Learn to grow vegetables and manage commercial vegetable production. Grow edible plants hydroponically or in the ground all year round.

Course Code: VHT044
Fee Code: CT
Duration (approx) Duration (approx) 600 hours
Qualification Certificate
Get started!

Learn to be a Vegetable Farmer

A course for anyone who has a passion or need to learn a lot more about vegetable production.

  • Work on a market Garden
  • Grow vegetables hydroponically, organically or any other way
  • Work in supplying services, materials or equipment to a vegetable farm
  • Start a business or improve an existing business



Core ModulesThese modules provide foundation knowledge for the CERTIFICATE IN VEGETABLE GROWING AND PRODUCTION.
Elective ModulesIn addition to the core modules, students study any 4 of the following 12 modules.
 LEGUMES - Agronomy IV BAG311
 ROOT CROPS - Agronomy III BAG310

Note that each module in the CERTIFICATE IN VEGETABLE GROWING AND PRODUCTION is a short course in its own right, and may be studied separately.

Vegetables Can be Grown in Most Places, all year round

As long as there is light, and you can avoid extreme cold or heat; you can grow at least some types of vegetables anywhere any time.
Sometimes you may need a greenhouse or other growing structure to protect a crop from extreme weather; but im most temperate or sub tropical climates, that may not even be needed if you choose appropriate crops for the season.

Careful planning and planting in autumn, for example; can have you harvesting vegetables through winter and right into early spring, before your spring crops are even planted. 
In early autumn you will still be reaping the rewards of the last of the tomato crop, corn, zucchini, beans and so on – but if you want to make sure that you have at least some vegetables in winter and early spring, then now is the time to be ruthless. With the cooler days of autumn your energy levels are so much higher too - so pull up those withering tomato plants (hang them up in a shed so that the last of the tomatoes ripen) and be merciless with those mildew infected zucchinis – they are taking up space that can be used for your autumn plantings. Now is the time for my three r’s of gardening:  remove, revive and re-sow.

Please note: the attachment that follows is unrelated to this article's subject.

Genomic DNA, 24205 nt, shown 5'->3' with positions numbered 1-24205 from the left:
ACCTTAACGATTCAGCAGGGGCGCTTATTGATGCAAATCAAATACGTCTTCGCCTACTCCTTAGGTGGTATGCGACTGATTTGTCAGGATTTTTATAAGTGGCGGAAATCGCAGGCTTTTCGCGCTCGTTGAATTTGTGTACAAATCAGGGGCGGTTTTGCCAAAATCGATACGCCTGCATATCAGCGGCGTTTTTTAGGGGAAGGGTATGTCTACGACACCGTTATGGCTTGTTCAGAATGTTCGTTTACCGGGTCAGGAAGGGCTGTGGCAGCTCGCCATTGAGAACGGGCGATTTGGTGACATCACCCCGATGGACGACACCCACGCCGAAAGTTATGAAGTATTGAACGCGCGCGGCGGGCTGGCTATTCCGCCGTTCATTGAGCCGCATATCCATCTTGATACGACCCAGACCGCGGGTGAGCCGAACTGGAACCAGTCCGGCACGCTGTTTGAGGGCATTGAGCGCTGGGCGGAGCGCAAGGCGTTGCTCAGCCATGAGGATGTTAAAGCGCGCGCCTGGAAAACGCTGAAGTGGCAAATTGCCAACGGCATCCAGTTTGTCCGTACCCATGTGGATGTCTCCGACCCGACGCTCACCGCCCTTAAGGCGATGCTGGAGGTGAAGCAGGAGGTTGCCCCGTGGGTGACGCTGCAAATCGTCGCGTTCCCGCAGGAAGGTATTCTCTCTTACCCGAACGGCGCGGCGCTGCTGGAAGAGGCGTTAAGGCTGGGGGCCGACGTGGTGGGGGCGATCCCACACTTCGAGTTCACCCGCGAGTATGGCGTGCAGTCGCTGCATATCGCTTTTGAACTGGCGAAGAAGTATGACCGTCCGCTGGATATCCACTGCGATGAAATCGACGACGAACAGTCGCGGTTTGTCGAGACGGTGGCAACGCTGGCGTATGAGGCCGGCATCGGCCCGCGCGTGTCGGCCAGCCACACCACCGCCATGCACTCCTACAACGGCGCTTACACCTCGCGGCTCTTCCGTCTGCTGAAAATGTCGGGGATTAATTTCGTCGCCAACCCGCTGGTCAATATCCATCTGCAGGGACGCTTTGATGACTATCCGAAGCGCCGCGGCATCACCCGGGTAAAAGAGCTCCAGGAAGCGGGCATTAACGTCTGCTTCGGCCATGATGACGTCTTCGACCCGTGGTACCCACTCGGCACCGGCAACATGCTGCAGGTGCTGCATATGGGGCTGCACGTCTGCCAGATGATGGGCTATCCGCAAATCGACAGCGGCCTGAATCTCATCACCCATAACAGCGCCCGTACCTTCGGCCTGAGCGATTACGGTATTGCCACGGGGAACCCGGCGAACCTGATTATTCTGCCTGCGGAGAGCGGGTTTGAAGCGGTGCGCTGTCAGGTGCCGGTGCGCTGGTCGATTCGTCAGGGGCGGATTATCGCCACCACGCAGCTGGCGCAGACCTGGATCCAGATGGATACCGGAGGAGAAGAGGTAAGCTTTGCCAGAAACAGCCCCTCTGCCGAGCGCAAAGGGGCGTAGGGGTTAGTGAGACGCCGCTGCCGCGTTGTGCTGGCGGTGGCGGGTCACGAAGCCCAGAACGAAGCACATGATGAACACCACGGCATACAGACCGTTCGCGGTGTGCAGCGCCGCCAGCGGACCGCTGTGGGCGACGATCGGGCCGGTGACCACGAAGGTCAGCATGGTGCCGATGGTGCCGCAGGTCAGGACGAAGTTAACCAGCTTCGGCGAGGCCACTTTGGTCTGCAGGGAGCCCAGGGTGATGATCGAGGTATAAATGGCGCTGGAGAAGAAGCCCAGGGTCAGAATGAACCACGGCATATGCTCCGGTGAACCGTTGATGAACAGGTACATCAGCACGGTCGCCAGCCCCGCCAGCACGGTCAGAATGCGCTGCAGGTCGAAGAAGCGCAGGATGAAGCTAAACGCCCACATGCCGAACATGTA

• Remove old spent plants and make sure that you dispose of any that are diseased (like the aforementioned zucchini) in your green waste bin rather than the compost – you don’t want those fungal spores back in your beds next year. 
  • Revive your garden beds by forking in lots of good compost, some animal manures and an organic fertiliser such as pelletised chicken or blood and bone. However if you are growing root vegetables then you should use a bed that was well composted the season before and perhaps just add a few hands full of dolomite to sweeten the soil and then just sow your seeds; root vegetables will ‘fork’ in heavily manured soils.
  • Re-sow with your favourite autumn vegetables.

What Do You Need to Learn?

There's always something more that you can learn about growing, harvesting, handling, processing and marketing each type of vegetable.
The best way to do each of these things will change from one location to the next, depending upon the growing method you choose to use, and the market which the produce will be ultimately used in.

Consider Spring Onions

Spring onions are a great autumn crop, they are easy to grow and will do well in any climate. They can be sown throughout all of autumn giving you a crop right through winter. In fact most varieties can be grown year round (unlike ‘normal’ onions) because spring onions are not sensitive to day length, making them an ideal autumn/winter crop. 

How to Grow

  • Grow in a full sun position. 
  • The soil does not need to be overly rich so they are a great crop to plant after a previously manured crop – just add some extra compost to the bed before sowing.
  • Add dolomite to sweeten the soil (they like it slightly alkaline).  
  • Sow seed thinly in rows - then thin them to 1.5cm between plants and 15cm between rows. 
  • Keep the rows moist to ensure even germination. 
  • Spring onions do like a bit of moisture so make sure that you water them - even in cooler dry weather. 

Black Aphids are common on spring onions – try spraying with an oil based spray: eg - a potassium based spray derived from vegetables oils.  
How To Make Them Last

  • Spring onions take from 8-12 weeks to reach maturity but you can start harvesting them young – and then leaves others to mature).  
  • Spring onions are best pulled as needed and eaten fresh rather than stored – if you sow every few weeks you should have a constant supply. 
  • Pull gently – if the soil is slightly compacted the spring onion will break off at ground level so you may need to use a dibber or small hand held fork to harvest – try not to disturb surrounding plants too much (I often use a table fork and find that works well without causing damage).

Which Cultivars to Grow:
‘Evergreen Bunching’, ‘Ishikura Winter Long’ (best in soils above 10°C),  ‘Welsh’, ‘White Bunching’, ‘Straightleaf’.


  • Sow a short row of spring onions every 2 or 3 weeks to ensure constant supply.
  • If the weather gets very cold try sowing seed in trays in a small greenhouse or sheltered spot near the house and transplant once they are 2cm or so high. 
  • Spring onions do very well in pots.
  • Spring onions make a great companion crop – try growing them in carrots or any other winter crop given enough space.  

Course Contributors

The following academics were involved in the development and/or updating of this course.

Need Help?

Take advantage of our personalised, expert course counselling service to ensure you're making the best course choices for your situation.

I agree for ACS Distance Education to contact me and store my information until I revoke my approval. For more info, view our privacy policy.